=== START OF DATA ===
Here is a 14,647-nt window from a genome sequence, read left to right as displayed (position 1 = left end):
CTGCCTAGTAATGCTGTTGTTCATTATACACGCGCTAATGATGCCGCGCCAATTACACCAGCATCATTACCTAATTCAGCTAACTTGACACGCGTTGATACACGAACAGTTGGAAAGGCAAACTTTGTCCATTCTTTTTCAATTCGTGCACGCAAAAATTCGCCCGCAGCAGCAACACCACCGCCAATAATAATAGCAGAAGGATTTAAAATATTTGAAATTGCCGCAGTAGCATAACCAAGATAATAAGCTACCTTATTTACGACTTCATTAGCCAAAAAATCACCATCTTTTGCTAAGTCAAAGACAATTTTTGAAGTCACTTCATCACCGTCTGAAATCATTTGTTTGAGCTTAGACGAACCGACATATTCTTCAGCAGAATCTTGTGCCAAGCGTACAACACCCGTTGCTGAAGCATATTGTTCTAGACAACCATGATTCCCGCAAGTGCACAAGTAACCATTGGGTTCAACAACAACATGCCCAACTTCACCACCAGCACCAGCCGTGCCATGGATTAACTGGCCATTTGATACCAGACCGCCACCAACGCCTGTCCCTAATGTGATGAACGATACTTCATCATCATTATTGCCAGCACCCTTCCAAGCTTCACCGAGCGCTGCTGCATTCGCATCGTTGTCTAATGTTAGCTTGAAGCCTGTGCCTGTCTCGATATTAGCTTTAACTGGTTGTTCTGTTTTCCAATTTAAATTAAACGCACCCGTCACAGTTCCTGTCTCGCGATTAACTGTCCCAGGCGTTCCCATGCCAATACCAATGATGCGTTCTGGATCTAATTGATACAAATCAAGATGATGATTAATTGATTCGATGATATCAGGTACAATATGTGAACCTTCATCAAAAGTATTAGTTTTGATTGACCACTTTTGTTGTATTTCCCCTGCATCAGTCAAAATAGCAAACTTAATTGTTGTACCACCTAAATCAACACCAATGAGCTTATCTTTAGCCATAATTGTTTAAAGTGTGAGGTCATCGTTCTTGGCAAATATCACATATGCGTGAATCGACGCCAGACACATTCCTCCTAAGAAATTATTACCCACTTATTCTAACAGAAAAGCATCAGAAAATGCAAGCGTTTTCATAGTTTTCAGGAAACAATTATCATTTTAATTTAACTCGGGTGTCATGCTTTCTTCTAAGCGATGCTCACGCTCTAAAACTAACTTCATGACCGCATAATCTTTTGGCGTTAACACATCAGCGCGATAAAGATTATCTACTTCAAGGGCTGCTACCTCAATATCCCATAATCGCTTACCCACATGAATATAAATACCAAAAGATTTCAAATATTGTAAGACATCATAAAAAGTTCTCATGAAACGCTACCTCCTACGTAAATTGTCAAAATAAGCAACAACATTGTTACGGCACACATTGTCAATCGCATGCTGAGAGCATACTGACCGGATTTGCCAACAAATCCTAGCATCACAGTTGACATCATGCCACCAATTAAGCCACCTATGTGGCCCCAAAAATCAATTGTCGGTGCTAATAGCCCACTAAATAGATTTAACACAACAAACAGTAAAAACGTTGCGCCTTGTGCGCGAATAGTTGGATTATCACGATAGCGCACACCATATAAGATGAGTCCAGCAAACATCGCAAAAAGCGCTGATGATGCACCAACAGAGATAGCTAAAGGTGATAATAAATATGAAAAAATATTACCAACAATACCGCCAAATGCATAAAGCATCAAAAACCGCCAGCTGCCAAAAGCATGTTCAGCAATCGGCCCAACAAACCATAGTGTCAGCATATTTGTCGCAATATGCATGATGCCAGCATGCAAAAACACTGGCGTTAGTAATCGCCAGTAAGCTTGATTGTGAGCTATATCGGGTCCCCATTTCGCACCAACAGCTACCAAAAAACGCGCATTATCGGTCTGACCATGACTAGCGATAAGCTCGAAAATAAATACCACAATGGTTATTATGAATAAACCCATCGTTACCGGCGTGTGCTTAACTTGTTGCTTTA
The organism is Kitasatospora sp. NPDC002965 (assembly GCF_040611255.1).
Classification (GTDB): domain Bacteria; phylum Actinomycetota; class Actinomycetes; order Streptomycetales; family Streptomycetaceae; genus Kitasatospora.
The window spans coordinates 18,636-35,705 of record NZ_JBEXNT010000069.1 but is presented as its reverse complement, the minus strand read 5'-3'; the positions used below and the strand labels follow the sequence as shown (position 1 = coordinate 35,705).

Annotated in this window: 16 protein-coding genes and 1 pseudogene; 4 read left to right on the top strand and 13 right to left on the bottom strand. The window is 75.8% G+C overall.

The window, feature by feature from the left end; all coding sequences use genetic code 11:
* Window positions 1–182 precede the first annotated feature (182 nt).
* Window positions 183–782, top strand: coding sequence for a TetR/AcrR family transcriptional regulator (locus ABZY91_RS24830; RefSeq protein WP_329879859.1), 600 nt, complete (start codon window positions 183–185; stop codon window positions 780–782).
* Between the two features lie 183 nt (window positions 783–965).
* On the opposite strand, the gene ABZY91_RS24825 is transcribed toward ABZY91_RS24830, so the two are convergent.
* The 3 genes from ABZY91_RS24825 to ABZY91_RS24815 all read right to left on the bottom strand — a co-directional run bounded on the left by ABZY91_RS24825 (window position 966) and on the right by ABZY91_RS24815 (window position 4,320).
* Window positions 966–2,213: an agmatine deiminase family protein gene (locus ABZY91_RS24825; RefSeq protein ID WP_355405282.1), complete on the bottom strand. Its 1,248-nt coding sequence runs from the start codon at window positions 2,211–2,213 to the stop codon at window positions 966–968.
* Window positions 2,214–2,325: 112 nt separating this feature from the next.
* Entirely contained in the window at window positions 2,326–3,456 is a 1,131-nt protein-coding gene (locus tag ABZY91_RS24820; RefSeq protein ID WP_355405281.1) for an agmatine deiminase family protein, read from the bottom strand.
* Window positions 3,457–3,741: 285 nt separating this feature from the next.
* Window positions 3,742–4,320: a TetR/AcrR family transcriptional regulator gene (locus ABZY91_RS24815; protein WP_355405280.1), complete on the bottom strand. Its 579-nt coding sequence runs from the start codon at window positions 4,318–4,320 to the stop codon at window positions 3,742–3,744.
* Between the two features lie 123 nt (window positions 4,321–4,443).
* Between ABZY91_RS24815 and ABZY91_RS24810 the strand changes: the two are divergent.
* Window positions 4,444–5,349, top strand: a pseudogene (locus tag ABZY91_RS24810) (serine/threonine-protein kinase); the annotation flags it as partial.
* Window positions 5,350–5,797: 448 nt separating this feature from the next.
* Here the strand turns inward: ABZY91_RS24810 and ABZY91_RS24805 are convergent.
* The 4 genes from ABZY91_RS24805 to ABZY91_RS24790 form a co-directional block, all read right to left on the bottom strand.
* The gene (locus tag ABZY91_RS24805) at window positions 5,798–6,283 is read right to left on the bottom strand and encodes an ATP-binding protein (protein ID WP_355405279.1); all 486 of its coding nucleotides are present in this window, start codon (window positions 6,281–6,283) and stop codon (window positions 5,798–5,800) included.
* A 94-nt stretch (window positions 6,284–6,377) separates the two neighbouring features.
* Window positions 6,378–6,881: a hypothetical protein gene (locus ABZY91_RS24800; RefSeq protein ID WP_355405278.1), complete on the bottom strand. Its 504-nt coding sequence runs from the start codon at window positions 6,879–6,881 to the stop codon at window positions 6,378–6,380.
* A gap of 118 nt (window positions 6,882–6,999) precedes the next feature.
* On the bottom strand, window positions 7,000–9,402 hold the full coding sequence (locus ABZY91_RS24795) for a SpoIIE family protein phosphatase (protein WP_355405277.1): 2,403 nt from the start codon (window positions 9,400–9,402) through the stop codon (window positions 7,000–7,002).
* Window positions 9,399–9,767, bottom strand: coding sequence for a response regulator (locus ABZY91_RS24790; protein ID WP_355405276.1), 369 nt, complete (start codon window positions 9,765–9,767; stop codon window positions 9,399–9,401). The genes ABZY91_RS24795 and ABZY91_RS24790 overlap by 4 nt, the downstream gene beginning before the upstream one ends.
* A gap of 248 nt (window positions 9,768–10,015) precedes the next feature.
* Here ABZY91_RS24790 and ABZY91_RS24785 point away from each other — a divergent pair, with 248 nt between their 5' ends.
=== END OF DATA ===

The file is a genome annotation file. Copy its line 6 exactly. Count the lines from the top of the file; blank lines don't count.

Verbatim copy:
Annotated in this window: 16 protein-coding genes and 1 pseudogene; 4 read left to right on the top strand and 13 right to left on the bottom strand. The window is 75.8% G+C overall.